Kentucky GOP wants to criminalize interference in legislature after transgender protests

By | March 15, 2024

FRANKFORT, Ky. (AP) – Kentucky’s Republican Legislature is taking steps to criminalize disruptive protests inside the Capitol, raising concerns among advocates that their right to challenge the authority will be chilled.

Before major votes on polarizing issues, large numbers of protesters have waved signs and shouted synchronized chants at the foot of the stairs that lawmakers climb to reach the House of Representatives or Senate chambers, creating a din that ripples through the ornate statehouse echoes. Activists sometimes pack committee rooms in the Capitol Annex or crowd the galleries to monitor floor debates.

Teachers, union members and abortion rights advocates have organized massive demonstrations, but it was a protest against anti-transgender legislation — which last year resulted in the arrest of some demonstrators on charges of criminal trespass — that prompted the Kentucky House this week to pass new laws to approve. criminal offenses for disrupting legislative procedures. The bill is now being considered by the Senate.

Republican state Rep. John Blanton sees protesting as “as American as apple pie” and “part of the foundation of who we are, and I fully support that.” But he said there must be consequences when protesters “cross the line” and become disruptive.

“The purpose of House Bill 626 is to ensure that the General Assembly has the opportunity to enact legislation without interference from people who want to prevent us from doing our work on behalf of our constituents,” Blanton said.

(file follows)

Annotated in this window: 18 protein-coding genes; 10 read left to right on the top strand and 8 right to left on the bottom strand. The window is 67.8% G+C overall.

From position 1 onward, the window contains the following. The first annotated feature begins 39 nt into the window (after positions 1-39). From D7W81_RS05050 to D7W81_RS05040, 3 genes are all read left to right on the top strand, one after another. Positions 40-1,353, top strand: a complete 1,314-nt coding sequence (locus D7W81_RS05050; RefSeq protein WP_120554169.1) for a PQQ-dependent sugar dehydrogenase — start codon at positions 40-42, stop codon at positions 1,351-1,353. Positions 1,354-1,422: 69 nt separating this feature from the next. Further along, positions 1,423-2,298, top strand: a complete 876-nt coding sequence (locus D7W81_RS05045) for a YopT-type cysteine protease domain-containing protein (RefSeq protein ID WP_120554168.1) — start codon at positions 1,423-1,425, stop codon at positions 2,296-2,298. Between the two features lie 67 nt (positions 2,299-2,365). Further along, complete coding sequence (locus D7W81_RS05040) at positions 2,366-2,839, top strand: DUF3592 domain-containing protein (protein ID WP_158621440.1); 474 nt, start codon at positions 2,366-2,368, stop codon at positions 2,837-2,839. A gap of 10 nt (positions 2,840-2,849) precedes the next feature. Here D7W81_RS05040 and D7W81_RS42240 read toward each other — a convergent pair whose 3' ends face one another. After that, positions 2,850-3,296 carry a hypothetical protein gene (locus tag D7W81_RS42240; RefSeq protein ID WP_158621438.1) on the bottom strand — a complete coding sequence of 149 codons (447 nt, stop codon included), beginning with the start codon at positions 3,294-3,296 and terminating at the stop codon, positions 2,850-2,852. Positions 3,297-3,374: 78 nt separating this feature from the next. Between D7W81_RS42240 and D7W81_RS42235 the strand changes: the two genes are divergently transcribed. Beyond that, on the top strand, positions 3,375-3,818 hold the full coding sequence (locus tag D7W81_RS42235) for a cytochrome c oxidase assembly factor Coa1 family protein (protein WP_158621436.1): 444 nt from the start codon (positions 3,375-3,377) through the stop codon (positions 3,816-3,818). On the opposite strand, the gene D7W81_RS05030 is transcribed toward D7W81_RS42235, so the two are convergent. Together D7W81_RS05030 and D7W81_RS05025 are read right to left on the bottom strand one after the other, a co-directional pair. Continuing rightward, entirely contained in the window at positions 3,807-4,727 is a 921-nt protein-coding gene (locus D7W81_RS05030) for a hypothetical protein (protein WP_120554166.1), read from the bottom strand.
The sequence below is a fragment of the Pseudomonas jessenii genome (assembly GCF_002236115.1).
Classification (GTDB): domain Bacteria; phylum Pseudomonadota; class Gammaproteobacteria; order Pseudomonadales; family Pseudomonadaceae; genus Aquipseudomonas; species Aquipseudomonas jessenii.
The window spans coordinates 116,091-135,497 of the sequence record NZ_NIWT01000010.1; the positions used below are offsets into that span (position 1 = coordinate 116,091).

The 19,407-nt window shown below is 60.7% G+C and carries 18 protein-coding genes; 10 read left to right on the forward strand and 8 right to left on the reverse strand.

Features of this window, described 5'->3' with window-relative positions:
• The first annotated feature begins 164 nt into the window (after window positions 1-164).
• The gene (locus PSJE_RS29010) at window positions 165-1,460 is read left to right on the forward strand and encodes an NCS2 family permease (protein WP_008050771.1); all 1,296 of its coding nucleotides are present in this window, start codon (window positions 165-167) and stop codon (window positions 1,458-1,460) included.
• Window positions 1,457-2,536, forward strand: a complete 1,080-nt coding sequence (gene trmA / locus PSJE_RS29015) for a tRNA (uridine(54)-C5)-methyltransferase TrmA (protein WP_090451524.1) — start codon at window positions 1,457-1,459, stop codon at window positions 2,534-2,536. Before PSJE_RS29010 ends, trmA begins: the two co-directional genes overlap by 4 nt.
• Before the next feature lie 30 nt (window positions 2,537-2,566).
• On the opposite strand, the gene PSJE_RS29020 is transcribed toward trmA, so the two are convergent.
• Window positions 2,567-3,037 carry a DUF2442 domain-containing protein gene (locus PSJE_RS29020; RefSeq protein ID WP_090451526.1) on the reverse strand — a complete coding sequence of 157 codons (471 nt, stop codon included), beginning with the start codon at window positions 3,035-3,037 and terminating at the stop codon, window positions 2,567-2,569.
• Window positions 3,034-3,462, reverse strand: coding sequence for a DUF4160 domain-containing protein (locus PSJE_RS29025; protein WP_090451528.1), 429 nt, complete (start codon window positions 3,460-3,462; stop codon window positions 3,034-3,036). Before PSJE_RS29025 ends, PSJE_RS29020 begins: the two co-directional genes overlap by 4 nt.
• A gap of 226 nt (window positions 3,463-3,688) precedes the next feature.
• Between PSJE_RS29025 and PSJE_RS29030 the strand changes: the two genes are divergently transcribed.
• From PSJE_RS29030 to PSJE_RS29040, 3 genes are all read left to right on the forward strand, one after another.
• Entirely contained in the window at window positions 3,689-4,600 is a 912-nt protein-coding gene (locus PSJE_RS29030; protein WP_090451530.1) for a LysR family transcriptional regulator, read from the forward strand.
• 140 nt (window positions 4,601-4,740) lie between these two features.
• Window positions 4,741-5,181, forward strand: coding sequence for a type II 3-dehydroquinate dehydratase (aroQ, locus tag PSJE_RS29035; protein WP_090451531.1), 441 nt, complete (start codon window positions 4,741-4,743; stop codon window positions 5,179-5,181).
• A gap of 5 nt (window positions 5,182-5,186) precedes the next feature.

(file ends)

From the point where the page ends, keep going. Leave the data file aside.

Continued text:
Other state lawmakers have also criminalized disruptions. Georgia has a law that is being challenged in court that makes a third of these violations a misdemeanor. Until 2020, people in Kansas who wanted to organize an event at the statehouse, including a protest, had to have a legislative sponsor and permit, and portable signs were prohibited. The rules were relaxed after a lawsuit, allowing portable signs as long as people don’t attach them to a wall or railing. A permit or sponsor is not necessary, unless someone wants to reserve a specific space such as a committee room.

Under Kentucky’s bill, “disorderly or disruptive conduct” intended to disrupt or prevent lawmakers from conducting business would be a misdemeanor for a first offense and a misdemeanor for repeat offenses. The violations also include obstructing a lawmaker or aide from entering a legislative space or refusing to leave a legislative facility with the intent to prevent lawmakers from conducting business.

Activists fear this could affect their rights to challenge the authority.

“If lawmakers willfully eliminate civil rights, what other options do Kentuckians have to protest their actions?” said Chris Hartman, executive director of the Fairness Campaign, a Kentucky-based LGBTQ+ advocacy group that led the opposition to the anti-transgender law.